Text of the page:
So the question is: Does it all refute Kerckhoffs's principle? What do you think, can any cryptosystem and key be cracked these days with sufficient enough hardware and software resources? And human resources (cryptanalysts) for that matter.

This is a question which can be answered by either Yes or No. And if you do so please eleborate in detail. Don't just give a short Yes/No answer.

P.S. I also like to give my own answer to this question which goes as follows: Yes, the new principle refutes Kerckhoff's outdated principle, because a) Kerckhoff lived in 1883 and didn't know about computing technology and power in 2014 and b) Kerckhoff just assumed that keeping the key secret "should" be enough to keep the cryptosystem secure; and that I think is a wrong design principle or however you want to call it, because it is not enough to make the key secret, you also have to make the key strong enough to withstand fast brute-force-attacks and sophisticated cryptanalysis. And on top of that, the new principle refutes Kerckhoff's principle even further by saying that all cryptosystems and all keys are insecure actually, because the better and faster the computing techniques to break the key the more insecure the keys become! Again, my own answer in short is: Yes, Kerckhoff's principle is refuted by the new principle. But everyone can have his/her own opinion. If someone answers with NO, then okay, I'm fine with that too. It seems that such people have strong illusions about the secrecy of their encryption keys and don't want to admit the power of brute-force and cryptanalysis and thus say such observations would be "irrelevant". I think it is not irrelevant for users out there who used 2048-bit keys for instance, thought or were told that they were secure but still got cracked never the less. Actually I think my topic is highly controversial. ;)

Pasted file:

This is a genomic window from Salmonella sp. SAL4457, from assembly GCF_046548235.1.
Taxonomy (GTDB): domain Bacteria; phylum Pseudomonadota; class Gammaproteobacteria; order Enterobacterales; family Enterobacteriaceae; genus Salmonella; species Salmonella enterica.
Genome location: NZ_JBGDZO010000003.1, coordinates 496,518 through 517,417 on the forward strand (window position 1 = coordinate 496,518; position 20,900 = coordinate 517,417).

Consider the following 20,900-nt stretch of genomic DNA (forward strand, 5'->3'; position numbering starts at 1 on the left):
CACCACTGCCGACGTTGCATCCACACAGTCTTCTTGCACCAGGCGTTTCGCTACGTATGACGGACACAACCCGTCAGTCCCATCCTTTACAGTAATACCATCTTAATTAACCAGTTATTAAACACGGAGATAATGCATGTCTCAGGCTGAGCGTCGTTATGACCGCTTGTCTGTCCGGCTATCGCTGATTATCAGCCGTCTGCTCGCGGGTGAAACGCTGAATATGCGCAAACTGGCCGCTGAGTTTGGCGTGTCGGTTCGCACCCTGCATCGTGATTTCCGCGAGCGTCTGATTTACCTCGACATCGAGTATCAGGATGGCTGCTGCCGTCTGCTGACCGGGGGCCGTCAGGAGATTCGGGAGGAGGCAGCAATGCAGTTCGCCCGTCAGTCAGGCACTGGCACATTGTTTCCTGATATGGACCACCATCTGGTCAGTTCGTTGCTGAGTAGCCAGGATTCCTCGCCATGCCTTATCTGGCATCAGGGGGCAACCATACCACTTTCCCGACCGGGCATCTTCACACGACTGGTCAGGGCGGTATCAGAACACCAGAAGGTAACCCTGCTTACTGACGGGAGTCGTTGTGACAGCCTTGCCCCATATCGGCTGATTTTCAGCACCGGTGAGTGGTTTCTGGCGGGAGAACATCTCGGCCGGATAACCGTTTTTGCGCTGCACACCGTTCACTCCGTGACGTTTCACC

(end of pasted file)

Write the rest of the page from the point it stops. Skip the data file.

• $\begingroup$ Please add your answer as an actual answer and removed it from the question. You can see if your argumentation is sound incoming upvotes, downvotes and comments. $\endgroup$ – Artjom B. Dec 24 '14 at 10:55
  • $\begingroup$ No, sorry I can't do that, because I did exactly that in my previous questions and threads in the past and the moderators of this board told me I should not do it and deleted my answers. Therefore I have added my own answer to my own question in the first post here. I also know that stackexchange don't work like usual discussion forums and it still confuses me. I have learned that an author or topic starter is not allowed to post replies to his own thread, thus I don't do it anymore and add the answers to my original question topic itself, just to be on the safe side this time. $\endgroup$ – xorcoder Dec 24 '14 at 11:04